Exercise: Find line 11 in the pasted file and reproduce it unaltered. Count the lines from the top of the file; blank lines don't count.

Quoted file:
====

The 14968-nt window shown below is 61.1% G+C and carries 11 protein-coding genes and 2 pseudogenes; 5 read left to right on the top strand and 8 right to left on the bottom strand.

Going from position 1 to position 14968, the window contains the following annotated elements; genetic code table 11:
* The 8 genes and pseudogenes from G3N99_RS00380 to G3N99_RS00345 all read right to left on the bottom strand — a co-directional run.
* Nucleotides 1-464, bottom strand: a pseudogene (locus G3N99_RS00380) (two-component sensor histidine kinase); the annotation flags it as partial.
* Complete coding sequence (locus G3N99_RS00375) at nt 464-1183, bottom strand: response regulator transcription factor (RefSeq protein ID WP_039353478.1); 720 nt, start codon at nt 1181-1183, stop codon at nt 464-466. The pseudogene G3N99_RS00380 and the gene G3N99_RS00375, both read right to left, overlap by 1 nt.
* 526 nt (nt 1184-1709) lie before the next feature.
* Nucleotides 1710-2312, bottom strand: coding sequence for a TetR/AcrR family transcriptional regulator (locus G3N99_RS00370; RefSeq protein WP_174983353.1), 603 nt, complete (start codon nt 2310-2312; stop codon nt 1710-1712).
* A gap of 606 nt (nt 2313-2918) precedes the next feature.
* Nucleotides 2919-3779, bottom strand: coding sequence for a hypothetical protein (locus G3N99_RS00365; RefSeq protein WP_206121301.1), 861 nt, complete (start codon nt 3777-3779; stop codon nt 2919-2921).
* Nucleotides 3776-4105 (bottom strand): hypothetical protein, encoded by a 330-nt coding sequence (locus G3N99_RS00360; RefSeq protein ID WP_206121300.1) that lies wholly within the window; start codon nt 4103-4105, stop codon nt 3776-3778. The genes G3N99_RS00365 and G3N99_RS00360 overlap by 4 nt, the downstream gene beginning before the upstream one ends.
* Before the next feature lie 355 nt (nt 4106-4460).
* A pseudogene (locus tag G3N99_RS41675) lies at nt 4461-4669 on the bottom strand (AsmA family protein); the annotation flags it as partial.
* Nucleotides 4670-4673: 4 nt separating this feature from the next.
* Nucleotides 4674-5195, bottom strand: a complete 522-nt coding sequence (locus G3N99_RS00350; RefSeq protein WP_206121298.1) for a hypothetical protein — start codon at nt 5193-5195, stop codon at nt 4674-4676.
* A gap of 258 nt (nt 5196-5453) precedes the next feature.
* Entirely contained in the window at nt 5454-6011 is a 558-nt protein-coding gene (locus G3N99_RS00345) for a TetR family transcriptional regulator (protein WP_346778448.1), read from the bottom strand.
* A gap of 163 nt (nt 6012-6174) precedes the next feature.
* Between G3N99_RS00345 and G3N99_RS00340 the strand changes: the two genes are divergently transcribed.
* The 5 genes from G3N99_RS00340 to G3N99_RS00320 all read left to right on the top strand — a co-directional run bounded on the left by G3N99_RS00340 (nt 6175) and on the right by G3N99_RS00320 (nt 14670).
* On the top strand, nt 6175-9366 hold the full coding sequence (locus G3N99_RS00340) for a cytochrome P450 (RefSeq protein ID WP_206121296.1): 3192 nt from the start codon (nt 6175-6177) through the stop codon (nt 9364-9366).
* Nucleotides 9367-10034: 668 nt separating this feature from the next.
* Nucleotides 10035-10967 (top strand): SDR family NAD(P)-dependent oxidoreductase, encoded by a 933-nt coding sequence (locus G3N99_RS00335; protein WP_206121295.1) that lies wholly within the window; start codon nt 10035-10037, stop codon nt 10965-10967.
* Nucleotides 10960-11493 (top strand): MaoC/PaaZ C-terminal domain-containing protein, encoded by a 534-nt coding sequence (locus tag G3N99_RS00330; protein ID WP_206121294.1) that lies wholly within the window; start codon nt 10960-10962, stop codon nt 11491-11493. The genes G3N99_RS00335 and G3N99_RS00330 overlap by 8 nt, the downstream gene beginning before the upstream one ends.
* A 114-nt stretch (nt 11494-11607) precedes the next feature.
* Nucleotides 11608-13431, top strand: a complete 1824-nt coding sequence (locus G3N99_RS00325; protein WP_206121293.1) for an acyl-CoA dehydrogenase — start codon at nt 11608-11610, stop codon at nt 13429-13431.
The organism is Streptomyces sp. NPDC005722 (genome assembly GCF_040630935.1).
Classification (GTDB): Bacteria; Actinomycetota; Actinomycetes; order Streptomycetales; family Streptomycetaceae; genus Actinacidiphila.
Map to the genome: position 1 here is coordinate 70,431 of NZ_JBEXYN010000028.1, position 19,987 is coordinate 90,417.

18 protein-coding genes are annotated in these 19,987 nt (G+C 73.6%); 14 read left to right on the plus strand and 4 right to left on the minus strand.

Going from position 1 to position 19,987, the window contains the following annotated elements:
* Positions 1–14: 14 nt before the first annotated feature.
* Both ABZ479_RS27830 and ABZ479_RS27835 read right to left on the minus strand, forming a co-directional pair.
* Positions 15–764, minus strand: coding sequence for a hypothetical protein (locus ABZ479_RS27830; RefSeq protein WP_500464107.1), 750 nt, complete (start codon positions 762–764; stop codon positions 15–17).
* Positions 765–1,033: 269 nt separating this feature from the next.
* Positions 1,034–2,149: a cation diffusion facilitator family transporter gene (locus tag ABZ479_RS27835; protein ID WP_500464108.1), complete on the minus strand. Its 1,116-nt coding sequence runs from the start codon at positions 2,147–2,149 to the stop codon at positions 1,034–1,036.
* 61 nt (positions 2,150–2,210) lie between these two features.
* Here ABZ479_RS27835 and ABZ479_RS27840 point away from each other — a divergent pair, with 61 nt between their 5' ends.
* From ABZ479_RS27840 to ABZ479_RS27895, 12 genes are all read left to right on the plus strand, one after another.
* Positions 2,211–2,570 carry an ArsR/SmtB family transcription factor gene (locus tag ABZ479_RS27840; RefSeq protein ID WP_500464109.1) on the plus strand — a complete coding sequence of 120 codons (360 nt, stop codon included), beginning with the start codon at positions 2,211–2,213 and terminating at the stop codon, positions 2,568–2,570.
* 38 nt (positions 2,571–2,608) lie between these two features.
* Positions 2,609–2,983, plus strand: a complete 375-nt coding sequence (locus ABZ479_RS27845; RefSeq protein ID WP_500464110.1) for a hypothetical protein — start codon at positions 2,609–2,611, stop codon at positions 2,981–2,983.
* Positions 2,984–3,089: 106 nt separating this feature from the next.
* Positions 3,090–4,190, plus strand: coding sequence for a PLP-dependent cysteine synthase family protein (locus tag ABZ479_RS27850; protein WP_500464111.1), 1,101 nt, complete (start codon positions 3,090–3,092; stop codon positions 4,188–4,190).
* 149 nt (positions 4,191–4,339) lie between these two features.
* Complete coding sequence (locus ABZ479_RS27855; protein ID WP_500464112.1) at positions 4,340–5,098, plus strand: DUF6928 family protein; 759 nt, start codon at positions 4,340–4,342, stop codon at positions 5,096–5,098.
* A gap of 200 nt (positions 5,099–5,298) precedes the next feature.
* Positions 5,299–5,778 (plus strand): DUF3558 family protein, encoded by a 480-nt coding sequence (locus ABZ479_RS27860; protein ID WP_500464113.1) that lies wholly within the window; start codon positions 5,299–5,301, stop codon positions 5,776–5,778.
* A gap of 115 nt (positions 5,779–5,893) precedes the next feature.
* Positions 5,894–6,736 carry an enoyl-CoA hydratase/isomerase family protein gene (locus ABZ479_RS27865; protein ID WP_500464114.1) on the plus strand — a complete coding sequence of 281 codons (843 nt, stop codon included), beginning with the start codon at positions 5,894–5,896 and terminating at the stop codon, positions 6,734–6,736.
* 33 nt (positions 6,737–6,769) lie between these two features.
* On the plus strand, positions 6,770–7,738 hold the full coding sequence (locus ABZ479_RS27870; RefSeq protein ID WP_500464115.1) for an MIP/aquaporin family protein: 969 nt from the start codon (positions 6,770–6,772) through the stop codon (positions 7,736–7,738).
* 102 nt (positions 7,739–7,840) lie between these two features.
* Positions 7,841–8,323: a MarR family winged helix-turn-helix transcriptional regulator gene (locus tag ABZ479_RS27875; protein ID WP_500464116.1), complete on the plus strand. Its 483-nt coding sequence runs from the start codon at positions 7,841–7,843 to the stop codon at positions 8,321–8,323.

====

* Before the next feature lie 355 nt (nt 4106-4460).